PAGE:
https://wisconsinmaritime.pastperfectonline.com/photo/AC9F4214-546F-46BF-B409-355078807411 

from the collection: https://wisconsinmaritime.pastperfectonline.com/vocabulary 

Cheers,
Andy L
Wisconsin

Bob Webber
 

Higgins built ships for the Army in (or just outside of) New Orleans - they were large, ocean going vessels for supply. In addition, the Army had all sorts of small craft, they were the agent of control for large passenger ships, etc. At one point, the Army controlled more ships than many, many navies. This is not unlike their air component - after the USAF was created, the Army still controlled many small & cargo planes. I wonder how many people remember "The Wackiest Ship In The Army" (not the same thing, but the name is in line)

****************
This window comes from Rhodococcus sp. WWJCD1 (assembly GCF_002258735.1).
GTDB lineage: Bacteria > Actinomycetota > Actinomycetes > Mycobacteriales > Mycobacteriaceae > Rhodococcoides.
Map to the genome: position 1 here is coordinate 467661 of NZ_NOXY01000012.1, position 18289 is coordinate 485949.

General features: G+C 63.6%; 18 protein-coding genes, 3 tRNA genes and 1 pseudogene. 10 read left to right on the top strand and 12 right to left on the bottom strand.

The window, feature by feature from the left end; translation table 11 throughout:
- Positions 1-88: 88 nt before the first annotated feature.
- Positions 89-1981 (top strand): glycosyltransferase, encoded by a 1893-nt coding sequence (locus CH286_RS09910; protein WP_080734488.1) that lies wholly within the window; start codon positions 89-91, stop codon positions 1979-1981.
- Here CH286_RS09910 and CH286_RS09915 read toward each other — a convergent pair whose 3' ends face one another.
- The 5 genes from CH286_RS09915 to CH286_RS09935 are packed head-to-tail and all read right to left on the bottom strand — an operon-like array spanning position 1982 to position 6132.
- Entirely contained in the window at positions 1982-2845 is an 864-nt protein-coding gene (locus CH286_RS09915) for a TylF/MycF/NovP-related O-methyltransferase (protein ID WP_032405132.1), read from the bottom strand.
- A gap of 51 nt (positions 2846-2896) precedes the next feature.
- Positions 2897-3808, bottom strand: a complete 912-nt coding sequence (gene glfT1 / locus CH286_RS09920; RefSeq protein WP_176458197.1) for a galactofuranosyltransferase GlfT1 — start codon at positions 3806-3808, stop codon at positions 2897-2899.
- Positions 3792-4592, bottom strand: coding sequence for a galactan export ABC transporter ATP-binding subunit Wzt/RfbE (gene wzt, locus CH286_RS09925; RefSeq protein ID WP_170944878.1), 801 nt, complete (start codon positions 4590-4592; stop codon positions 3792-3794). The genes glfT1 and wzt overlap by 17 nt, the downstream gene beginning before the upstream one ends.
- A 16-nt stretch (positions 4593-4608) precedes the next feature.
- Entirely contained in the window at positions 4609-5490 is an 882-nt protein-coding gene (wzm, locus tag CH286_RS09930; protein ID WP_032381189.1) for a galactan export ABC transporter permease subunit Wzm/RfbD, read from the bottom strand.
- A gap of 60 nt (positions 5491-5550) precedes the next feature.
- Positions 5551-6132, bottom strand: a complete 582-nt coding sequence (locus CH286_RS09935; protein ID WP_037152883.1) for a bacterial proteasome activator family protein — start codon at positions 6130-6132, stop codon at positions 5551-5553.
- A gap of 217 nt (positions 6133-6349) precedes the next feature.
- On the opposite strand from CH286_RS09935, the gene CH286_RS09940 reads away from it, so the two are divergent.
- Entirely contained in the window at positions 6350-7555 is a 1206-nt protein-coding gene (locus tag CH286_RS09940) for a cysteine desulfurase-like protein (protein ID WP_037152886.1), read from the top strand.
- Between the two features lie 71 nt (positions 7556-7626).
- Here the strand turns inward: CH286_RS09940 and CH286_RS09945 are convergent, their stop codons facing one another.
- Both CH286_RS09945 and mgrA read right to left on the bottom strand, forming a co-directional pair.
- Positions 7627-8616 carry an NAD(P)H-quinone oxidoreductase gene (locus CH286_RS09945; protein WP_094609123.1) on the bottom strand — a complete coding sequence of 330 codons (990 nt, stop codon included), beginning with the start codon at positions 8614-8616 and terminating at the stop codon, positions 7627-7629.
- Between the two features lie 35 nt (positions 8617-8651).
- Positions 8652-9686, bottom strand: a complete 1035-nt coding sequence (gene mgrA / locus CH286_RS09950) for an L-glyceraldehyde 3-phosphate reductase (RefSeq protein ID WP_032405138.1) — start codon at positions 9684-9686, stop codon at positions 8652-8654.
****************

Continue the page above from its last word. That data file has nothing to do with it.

BTW - the steel for one of Higgins creations was brought from Bessemer over night (due to perceived need) - on the rear of a ....SOU passenger train.

Higgins started his boat business providing boats for oil rigs, swamp logging, and other festivities - and most of his creations, up to the Army ships & the C-46s - were delivered by STMFC to Virginia, and points west.

At 05:37 PM 9/2/2019, Bill Welch wrote:
I did know the Army had its own Navy.

Bill Welch
Bob Webber

Edward
 

And, the US Army's 'navy' included several ferryboats in NY Harbor, to serve the First Army base on Governor's Island.
At one time, Governor's Island also had a railroad of sorts, operated by the US Army and served by car float from Brooklyn.
It was phased out after WW I.

Ed B

Nolan Hinshaw
 

On Sep 3, 2019, at 07:34, Bob Webber <rgz17@...> wrote: